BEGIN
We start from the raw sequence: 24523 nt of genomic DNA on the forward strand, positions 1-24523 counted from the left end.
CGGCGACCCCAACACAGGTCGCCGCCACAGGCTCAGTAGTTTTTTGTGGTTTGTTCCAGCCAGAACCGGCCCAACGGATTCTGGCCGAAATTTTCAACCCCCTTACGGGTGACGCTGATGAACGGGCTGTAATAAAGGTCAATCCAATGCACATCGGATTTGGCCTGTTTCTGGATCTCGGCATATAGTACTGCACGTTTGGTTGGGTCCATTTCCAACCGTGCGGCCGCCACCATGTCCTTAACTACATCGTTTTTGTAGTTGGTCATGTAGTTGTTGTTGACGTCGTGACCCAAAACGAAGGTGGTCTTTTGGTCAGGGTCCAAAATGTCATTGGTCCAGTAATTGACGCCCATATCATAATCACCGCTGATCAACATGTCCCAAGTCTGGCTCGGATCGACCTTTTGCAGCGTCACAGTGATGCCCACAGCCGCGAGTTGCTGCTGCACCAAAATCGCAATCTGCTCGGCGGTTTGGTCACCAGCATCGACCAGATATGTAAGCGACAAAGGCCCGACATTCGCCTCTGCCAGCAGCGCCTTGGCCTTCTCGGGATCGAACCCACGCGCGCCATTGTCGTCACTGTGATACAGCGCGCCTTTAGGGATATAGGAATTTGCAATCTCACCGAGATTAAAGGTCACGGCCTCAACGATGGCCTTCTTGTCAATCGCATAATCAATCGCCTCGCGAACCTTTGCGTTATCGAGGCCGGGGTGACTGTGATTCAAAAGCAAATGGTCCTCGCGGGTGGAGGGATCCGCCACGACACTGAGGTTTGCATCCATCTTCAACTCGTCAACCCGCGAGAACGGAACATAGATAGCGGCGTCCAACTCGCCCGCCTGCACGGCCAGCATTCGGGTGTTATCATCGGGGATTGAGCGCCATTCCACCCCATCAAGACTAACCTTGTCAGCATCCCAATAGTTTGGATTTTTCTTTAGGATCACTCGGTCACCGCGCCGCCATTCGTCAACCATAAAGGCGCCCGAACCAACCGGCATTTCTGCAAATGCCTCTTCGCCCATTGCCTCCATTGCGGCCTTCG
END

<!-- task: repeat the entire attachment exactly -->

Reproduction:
We start from the raw sequence: 24523 nt of genomic DNA on the forward strand, positions 1-24523 counted from the left end.
CGGCGACCCCAACACAGGTCGCCGCCACAGGCTCAGTAGTTTTTTGTGGTTTGTTCCAGCCAGAACCGGCCCAACGGATTCTGGCCGAAATTTTCAACCCCCTTACGGGTGACGCTGATGAACGGGCTGTAATAAAGGTCAATCCAATGCACATCGGATTTGGCCTGTTTCTGGATCTCGGCATATAGTACTGCACGTTTGGTTGGGTCCATTTCCAACCGTGCGGCCGCCACCATGTCCTTAACTACATCGTTTTTGTAGTTGGTCATGTAGTTGTTGTTGACGTCGTGACCCAAAACGAAGGTGGTCTTTTGGTCAGGGTCCAAAATGTCATTGGTCCAGTAATTGACGCCCATATCATAATCACCGCTGATCAACATGTCCCAAGTCTGGCTCGGATCGACCTTTTGCAGCGTCACAGTGATGCCCACAGCCGCGAGTTGCTGCTGCACCAAAATCGCAATCTGCTCGGCGGTTTGGTCACCAGCATCGACCAGATATGTAAGCGACAAAGGCCCGACATTCGCCTCTGCCAGCAGCGCCTTGGCCTTCTCGGGATCGAACCCACGCGCGCCATTGTCGTCACTGTGATACAGCGCGCCTTTAGGGATATAGGAATTTGCAATCTCACCGAGATTAAAGGTCACGGCCTCAACGATGGCCTTCTTGTCAATCGCATAATCAATCGCCTCGCGAACCTTTGCGTTATCGAGGCCGGGGTGACTGTGATTCAAAAGCAAATGGTCCTCGCGGGTGGAGGGATCCGCCACGACACTGAGGTTTGCATCCATCTTCAACTCGTCAACCCGCGAGAACGGAACATAGATAGCGGCGTCCAACTCGCCCGCCTGCACGGCCAGCATTCGGGTGTTATCATCGGGGATTGAGCGCCATTCCACCCCATCAAGACTAACCTTGTCAGCATCCCAATAGTTTGGATTTTTCTTTAGGATCACTCGGTCACCGCGCCGCCATTCGTCAACCATAAAGGCGCCCGAACCAACCGGCATTTCTGCAAATGCCTCTTCGCCCATTGCCTCCATTGCGGCCTTCG